Little Panic: Dispatches from an Anxious Life

Grand Central Publishing, 2018

Barnes & Noble Discover New Writers Pick

In the vein of bestselling memoirs about mental illness like Andrew Solomon’s Noonday Demon, Sarah Hepola’s Blackout, and Daniel Smith’s Monkey Mind comes a gorgeously immersive, immediately relatable, and brilliantly funny memoir about living life on the razor’s edge of panic.

* [Starred] Review in Publisher’s Weekly
"Little Panic: Dispatches from an Anxious Life" by Amanda Stern

Best of the Summer

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Barnes & Noble Discover New Writers Pick

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Goop Book club

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People Magazine pick

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photo by Jon Pack

SUMMARY

The world never made any sense to Amanda Stern–how could she trust time to keep flowing, the sun to rise, gravity to hold her feet to the ground, or even her own body to work the way it was supposed to? Deep down, she knows that there’s something horribly wrong with her, some defect that her siblings and friends don’t have to cope with.

Growing up in the 1970s and 80s in New York, Amanda experiences the magic and madness of life through the filter of unrelenting panic. Plagued with fear that her friends and family will be taken from her if she’s not watching-that her mother will die, or forget she has children and just move away-Amanda treats every parting as her last. Shuttled between a barefoot bohemian life with her mother in Greenwich Village, and a sanitized, stricter world of affluence uptown with her father, Amanda has little she can depend on. And when Etan Patz disappears down the block from their MacDougal Street home, she can’t help but believe that all her worst fears are about to come true.

Tenderly delivered and expertly structured, Amanda Stern’s memoir is a document of the transformation of New York City and a deep, personal, and comedic account of the trials and errors of seeing life through a very unusual lens.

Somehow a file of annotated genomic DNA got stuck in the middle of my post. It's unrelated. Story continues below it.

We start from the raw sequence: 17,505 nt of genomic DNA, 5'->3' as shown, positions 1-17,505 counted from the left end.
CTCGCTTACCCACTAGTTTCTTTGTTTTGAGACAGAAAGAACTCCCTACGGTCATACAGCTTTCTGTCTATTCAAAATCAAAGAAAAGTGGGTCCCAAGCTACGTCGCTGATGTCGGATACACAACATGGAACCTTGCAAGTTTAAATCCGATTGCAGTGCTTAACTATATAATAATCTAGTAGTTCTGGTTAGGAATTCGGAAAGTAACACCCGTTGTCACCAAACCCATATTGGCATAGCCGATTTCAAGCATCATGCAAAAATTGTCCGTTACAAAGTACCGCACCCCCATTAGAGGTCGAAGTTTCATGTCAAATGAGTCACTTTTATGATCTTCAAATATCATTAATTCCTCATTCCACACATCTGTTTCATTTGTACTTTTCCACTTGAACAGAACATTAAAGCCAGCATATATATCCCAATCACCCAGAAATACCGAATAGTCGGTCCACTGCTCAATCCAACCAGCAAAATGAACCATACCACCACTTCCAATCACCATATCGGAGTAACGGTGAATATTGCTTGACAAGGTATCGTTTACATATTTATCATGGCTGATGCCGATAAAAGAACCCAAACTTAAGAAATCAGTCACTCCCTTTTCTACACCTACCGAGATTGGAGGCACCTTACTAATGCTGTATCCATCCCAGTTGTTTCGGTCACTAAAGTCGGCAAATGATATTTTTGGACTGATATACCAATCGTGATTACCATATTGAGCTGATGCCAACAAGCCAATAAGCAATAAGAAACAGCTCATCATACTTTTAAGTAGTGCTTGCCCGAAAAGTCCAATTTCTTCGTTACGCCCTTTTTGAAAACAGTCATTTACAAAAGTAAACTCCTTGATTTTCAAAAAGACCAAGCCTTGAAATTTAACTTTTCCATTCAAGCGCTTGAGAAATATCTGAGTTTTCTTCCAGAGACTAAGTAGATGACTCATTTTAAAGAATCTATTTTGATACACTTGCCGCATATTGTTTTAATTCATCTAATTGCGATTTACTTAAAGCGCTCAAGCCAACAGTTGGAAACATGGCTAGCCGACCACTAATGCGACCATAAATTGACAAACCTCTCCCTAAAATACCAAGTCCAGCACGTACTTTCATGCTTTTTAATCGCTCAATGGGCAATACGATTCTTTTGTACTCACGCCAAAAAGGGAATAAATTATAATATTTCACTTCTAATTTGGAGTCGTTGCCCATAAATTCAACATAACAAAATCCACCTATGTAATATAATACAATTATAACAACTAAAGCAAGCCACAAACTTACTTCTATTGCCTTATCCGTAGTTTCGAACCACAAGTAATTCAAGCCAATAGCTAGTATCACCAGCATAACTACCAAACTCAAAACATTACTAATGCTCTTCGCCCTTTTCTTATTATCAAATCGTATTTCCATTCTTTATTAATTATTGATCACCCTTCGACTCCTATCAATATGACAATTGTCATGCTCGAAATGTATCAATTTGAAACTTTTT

STARRED REVIEW IN PUBLISHER'S WEEKLY

BARNES & NOBLE DISCOVER NEW WRITERS PICK

BLURBS

“In this canny, insightful, novelistic memoir, Amanda Stern traces the indelible path her underlying anxiety has traced in a rich but often frustrated life. It’s a book about her emergence into and acceptance of mature identity, but it is also about the danger of love, the maze of social pressure, and the tension between childhood expectations and adult realities. Narrating with real poignance how every experience she’s had has been filtered through her psychic vulnerability, she achieves a symphony of complex fragilities and redeeming strengths.”

Andrew Solomon, National Book Award-winning author of Far From the Tree

“Little Panic is an intimate and sweeping story of hyper-vigilance. Cheeky and vivid and transporting, it’s also extremely funny. Stern’s book conveys just how isolating mental illness really is, how it creates almost a second existence for those who suffer it. As I read it I had the sense of someone living underwater, watching the world going on effortlessly above. I was swept up. I spend my life hoping to find books like this.”

Sarah Manguso, author of 300 Arguments: Essays

“Amanda Stern has written an affecting, emotionally vivid memoir that really succeeds in giving the reader the sense of what it might be like to be another person, with all the experiences and sensations-including the most difficult ones-that that entails. Her book is reflective, authentic, alive.”

Meg Wolitzer, New York Times bestselling author of The Female Persuasion

“Stern has succeeded in writing an often-funny tale about mental illness….A good reminder that all people, including those who “learn differently,” need empathy and human connection.”

Booklist

“We haven’t heard this story before, and with about 1 in 5 children diagnosed with an anxiety disorder and about and 1 in 4 adults, this is a story that needs to be heard.”

Psychology Today

“Brave, in the truest sense of the word, Amanda Stern’s Little Panic is a document of survival of the fittest. This is the book for anyone-who has dropped a beat, a week or a year, feeling afraid not just of the dark, but of life, of being left alone in this world. A haunting story of the impact of time and place-the backdrop of Etan Patz’s vanishing, New York in the 1970s-split between parents and worlds, struggling to find a place of her own. Little Panic is a stunning reminder of what it is to be human.”

A. M. Homes, bestselling author of The Mistress’s Daughter and Days of Awe

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